Insights

Carsten Brzeski's blog

German inflation brings good news for EC

A slight increase in German inflation should bring some relief ahead of next week’s ECB meeting, amidst speculation about the ECB’s possible reaction to the stronger euro

Based on the results of six regional states, German headline inflation increased somewhat to 1.8% YoY in August, from 1.7% YoY in July. The fourth consecutive rise of headline inflation. On the month, German prices increased by 0.1% MoM. Based on the harmonised European definition (HICP), and more relevant for ECB policy making, headline inflation accelerated to 1.8% YoY, from 1.5% following three months of near-stable inflation data.

Looking at the available components at the regional level shows that today’s increase in headline inflation was mainly driven by base effects from higher energy and food prices. Measures of core inflation remained stable. At the same time, the end of the holiday season pushed down inflation in leisure costs, and the ongoing decline in communication costs and lower prices for services continued to (at least partly) offset higher prices for consumer goods.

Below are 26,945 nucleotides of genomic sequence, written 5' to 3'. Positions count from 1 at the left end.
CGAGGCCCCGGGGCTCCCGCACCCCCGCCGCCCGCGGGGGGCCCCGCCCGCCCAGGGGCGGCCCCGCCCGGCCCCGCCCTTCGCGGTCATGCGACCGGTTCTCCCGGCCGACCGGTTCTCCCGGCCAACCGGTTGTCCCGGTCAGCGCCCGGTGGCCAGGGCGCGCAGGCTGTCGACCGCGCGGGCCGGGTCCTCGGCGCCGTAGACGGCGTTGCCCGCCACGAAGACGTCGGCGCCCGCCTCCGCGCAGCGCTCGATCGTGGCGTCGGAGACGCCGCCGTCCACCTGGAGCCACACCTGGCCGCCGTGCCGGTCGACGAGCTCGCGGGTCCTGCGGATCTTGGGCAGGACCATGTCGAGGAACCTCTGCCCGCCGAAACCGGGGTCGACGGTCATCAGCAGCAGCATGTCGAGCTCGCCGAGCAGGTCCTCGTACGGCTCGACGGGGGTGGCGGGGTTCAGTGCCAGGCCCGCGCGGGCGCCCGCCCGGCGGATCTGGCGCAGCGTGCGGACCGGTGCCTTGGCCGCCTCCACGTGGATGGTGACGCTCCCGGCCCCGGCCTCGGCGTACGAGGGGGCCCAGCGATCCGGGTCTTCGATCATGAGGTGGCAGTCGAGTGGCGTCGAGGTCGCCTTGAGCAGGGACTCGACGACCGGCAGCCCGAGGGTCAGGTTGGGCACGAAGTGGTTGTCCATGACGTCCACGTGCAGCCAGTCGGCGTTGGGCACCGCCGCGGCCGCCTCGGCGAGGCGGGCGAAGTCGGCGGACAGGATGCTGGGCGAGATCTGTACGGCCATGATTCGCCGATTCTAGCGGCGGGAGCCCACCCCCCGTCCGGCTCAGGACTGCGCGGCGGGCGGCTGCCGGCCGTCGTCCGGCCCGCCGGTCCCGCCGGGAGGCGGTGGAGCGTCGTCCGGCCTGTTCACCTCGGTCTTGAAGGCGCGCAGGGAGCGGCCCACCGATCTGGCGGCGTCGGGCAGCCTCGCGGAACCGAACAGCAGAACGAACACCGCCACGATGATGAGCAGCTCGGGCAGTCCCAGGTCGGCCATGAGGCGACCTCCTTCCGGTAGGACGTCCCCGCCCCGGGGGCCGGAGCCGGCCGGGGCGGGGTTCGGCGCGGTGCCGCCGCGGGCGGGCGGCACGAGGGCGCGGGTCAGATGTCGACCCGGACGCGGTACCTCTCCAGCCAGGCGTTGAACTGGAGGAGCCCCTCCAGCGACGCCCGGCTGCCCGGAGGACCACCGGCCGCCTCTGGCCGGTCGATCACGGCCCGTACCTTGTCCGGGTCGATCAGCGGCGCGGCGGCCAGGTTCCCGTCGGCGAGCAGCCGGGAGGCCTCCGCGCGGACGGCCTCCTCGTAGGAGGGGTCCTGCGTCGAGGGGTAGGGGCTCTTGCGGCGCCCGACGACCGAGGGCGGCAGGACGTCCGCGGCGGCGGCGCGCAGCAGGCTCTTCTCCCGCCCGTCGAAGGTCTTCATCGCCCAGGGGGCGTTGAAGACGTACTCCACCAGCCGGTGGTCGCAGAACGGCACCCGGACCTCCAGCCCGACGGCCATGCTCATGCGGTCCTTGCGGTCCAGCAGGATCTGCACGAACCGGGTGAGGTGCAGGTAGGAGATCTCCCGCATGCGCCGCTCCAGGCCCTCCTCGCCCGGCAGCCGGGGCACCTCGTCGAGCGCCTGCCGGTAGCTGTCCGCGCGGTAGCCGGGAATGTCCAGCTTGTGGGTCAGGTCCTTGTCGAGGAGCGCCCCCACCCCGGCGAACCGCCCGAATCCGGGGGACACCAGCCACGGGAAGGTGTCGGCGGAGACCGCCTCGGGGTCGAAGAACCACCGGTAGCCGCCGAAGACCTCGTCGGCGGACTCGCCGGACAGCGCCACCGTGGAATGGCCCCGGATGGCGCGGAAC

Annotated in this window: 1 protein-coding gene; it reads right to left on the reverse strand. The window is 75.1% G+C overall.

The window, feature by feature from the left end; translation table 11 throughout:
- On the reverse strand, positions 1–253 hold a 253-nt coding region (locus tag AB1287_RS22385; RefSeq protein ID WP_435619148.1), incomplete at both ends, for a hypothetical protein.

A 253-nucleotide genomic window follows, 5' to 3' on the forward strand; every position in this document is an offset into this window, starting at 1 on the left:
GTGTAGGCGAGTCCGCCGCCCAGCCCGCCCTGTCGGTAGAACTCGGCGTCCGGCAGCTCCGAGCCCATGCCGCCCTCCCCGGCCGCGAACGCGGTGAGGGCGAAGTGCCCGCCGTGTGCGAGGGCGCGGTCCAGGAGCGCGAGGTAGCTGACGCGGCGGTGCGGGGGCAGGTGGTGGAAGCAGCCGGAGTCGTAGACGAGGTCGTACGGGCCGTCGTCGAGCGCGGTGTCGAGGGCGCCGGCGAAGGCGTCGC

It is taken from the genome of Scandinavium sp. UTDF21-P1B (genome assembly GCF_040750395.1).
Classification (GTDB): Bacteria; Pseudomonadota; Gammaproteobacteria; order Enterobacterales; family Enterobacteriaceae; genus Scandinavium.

However, these latest figures could represent an inflation peak for this year. In the months ahead, cyclical factors like the stronger euro and base effects from lower energy prices, but also structural factors like increased competition in the service sector on the back of digitalization, should push down headline inflation again.

Ironically, for the ECB today’s German inflation data is good news, as it increases the likelihood that August inflation for the entire Eurozone (to be released tomorrow) will also show a small pick-up. However, German inflation data will do little to hush the current discussion on the possible impact of the stronger euro on the ECB's tapering plans and the Eurozone in general.

In our view, next week the ECB will probably want to play down the possible negative impact from the recent euro appreciation on both Eurozone growth and inflation, stressing strong domestic demand and low interest rates. For the time being, the ECB will try to present the stronger euro as an achievement, namely increased attractiveness of the Eurozone, rather than a problem.

When preparing its game plan for tapering, the ECB will do everything it can to avoid what the ECB itself often refers to as “unwarranted tightening of financial conditions”. ‘Dovish tapering’ and ‘tapering is not tightening’ should be the leitmotivs of the ECB’s next steps.